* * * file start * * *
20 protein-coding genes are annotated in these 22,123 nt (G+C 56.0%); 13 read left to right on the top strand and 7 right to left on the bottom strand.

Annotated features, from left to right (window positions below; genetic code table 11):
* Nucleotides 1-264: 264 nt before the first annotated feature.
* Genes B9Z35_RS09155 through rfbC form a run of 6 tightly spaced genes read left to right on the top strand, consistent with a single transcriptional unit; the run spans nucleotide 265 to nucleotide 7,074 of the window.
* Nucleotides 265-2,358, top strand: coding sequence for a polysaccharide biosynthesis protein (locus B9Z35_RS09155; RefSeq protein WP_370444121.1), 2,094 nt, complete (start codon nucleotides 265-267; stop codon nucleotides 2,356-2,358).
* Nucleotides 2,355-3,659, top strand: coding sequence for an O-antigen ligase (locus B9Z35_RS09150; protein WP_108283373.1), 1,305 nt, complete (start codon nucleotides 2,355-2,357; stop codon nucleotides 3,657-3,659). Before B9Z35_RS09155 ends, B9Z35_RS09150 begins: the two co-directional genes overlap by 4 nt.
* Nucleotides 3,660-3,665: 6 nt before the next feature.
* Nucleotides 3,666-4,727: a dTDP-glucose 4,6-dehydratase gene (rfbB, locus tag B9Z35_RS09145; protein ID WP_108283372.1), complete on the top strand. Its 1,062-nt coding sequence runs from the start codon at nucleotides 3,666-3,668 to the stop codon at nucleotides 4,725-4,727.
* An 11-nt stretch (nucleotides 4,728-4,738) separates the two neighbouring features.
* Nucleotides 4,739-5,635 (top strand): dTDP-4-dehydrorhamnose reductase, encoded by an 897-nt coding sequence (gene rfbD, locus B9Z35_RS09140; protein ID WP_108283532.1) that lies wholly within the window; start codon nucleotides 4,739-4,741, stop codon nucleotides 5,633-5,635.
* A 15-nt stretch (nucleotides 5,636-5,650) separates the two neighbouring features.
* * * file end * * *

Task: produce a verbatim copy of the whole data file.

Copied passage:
20 protein-coding genes are annotated in these 22,123 nt (G+C 56.0%); 13 read left to right on the top strand and 7 right to left on the bottom strand.

Annotated features, from left to right (window positions below; genetic code table 11):
* Nucleotides 1-264: 264 nt before the first annotated feature.
* Genes B9Z35_RS09155 through rfbC form a run of 6 tightly spaced genes read left to right on the top strand, consistent with a single transcriptional unit; the run spans nucleotide 265 to nucleotide 7,074 of the window.
* Nucleotides 265-2,358, top strand: coding sequence for a polysaccharide biosynthesis protein (locus B9Z35_RS09155; RefSeq protein WP_370444121.1), 2,094 nt, complete (start codon nucleotides 265-267; stop codon nucleotides 2,356-2,358).
* Nucleotides 2,355-3,659, top strand: coding sequence for an O-antigen ligase (locus B9Z35_RS09150; protein WP_108283373.1), 1,305 nt, complete (start codon nucleotides 2,355-2,357; stop codon nucleotides 3,657-3,659). Before B9Z35_RS09155 ends, B9Z35_RS09150 begins: the two co-directional genes overlap by 4 nt.
* Nucleotides 3,660-3,665: 6 nt before the next feature.
* Nucleotides 3,666-4,727: a dTDP-glucose 4,6-dehydratase gene (rfbB, locus tag B9Z35_RS09145; protein ID WP_108283372.1), complete on the top strand. Its 1,062-nt coding sequence runs from the start codon at nucleotides 3,666-3,668 to the stop codon at nucleotides 4,725-4,727.
* An 11-nt stretch (nucleotides 4,728-4,738) separates the two neighbouring features.
* Nucleotides 4,739-5,635 (top strand): dTDP-4-dehydrorhamnose reductase, encoded by an 897-nt coding sequence (gene rfbD, locus B9Z35_RS09140; protein ID WP_108283532.1) that lies wholly within the window; start codon nucleotides 4,739-4,741, stop codon nucleotides 5,633-5,635.
* A 15-nt stretch (nucleotides 5,636-5,650) separates the two neighbouring features.